Navy proposes cutbacks to meet budget restrictions


WASHINGTON -- The Navy has proposed slashing its current 452-vessel fleet to 340 ships and scaling back purchases of expensive next-generation attack aircraft in an effort to meet rapidly tightening budgetary restrictions in the post-Cold War world.

The plan has been presented to Defense Secretary Les Aspin as part of the "bottom-up review" of U.S. defense strategy that he is conducting for the fiscal 1995 Pentagon budget.

Mr. Aspin has not reacted to the Navy proposal and is not expected to decide on specific elements until the overall defense review is well under way. As part of the process, the Army and Air Force are slated to suggest new cutbacks of their own.

The Navy plan would maintain the current 12 aircraft carriers but would eliminate more than 35 submarines between now and 1999, as well as make significant cuts in frigates, amphibious warfare ships and other vessels.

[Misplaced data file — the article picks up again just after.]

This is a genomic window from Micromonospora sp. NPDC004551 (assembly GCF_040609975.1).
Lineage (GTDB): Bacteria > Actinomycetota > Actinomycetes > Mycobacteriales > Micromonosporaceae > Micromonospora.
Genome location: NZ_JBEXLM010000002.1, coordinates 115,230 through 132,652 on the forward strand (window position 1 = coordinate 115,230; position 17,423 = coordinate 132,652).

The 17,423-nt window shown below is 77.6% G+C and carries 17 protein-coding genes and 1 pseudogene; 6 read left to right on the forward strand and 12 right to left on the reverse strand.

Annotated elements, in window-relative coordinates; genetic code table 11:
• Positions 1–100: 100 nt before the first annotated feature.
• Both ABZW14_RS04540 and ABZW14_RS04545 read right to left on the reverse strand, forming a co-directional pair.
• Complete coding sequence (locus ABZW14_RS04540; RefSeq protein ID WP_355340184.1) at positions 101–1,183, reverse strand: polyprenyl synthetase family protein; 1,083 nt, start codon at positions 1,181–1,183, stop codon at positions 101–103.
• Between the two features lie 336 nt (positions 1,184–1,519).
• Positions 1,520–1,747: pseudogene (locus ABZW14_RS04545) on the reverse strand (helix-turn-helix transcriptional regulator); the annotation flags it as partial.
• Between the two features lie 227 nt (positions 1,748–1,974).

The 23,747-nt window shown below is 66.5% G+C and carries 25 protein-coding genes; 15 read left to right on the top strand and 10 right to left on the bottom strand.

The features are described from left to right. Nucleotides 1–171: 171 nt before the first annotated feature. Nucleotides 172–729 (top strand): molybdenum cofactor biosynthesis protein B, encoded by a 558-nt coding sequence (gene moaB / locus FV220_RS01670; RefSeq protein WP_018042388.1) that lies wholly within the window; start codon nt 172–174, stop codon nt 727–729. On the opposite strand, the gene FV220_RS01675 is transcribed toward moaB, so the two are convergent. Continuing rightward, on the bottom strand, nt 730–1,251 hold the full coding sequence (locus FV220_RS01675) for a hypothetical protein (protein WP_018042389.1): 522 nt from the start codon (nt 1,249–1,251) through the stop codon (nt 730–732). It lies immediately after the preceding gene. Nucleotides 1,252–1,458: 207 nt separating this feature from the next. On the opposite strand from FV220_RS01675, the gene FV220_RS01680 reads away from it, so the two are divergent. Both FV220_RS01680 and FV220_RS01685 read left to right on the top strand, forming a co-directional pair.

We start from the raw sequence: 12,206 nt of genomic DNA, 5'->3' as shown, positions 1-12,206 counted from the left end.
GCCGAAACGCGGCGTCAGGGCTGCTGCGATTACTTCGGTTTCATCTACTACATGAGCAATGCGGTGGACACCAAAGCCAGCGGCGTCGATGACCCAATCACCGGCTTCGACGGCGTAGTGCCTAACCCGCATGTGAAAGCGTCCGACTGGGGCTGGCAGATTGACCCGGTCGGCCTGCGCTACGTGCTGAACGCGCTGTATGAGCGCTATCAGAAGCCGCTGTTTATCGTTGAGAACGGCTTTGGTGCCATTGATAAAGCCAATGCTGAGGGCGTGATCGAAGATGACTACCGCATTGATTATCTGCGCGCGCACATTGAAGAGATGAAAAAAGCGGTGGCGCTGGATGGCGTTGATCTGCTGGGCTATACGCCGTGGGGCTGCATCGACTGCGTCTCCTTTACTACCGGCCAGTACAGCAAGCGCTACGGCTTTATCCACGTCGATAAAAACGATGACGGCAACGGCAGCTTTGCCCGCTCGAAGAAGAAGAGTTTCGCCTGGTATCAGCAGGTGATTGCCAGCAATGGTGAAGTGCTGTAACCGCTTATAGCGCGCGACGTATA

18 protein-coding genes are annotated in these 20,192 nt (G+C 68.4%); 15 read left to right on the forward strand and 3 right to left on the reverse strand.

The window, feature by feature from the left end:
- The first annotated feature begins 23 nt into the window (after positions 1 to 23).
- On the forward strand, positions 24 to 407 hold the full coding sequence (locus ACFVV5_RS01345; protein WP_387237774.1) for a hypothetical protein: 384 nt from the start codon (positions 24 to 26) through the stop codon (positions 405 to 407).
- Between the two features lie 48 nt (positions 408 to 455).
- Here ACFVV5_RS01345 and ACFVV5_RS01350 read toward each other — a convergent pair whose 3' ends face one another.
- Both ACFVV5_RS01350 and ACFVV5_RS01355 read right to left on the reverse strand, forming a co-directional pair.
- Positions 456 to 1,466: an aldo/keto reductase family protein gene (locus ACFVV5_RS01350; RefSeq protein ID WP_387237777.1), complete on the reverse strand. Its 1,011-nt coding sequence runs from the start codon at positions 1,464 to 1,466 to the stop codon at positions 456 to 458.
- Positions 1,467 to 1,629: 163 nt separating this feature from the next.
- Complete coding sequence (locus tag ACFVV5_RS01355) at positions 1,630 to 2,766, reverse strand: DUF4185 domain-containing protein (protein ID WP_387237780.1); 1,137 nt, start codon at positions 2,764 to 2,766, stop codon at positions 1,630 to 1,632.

It also calls for phasing out all of the Navy's aging A-6 bombers and for purchasing fewer of the proposed F/A-18E/F aircraft -- designed as a replacement for the A-6 and the F-14 fighter plane -- than had been envisioned.

Strategists said the plan, considered bold by any standard, was intended to carry out the new post-Cold War mission that the Navy adopted last fall, calling for less emphasis on patrolling the high seas and more stress on coastal operations, as in Somalia.

But Vice Adm. Leighton W. Smith, deputy chief of naval operations for plans and policies, conceded that at least part of the Navy's motivation in accepting other cuts was to enable it "to protect to the degree we can" its current fleet of 12 carriers.

"What we did is we nailed '12' on the wall and then said, 'OK, what do we have to cut out in order to hold those 12?' " he said.

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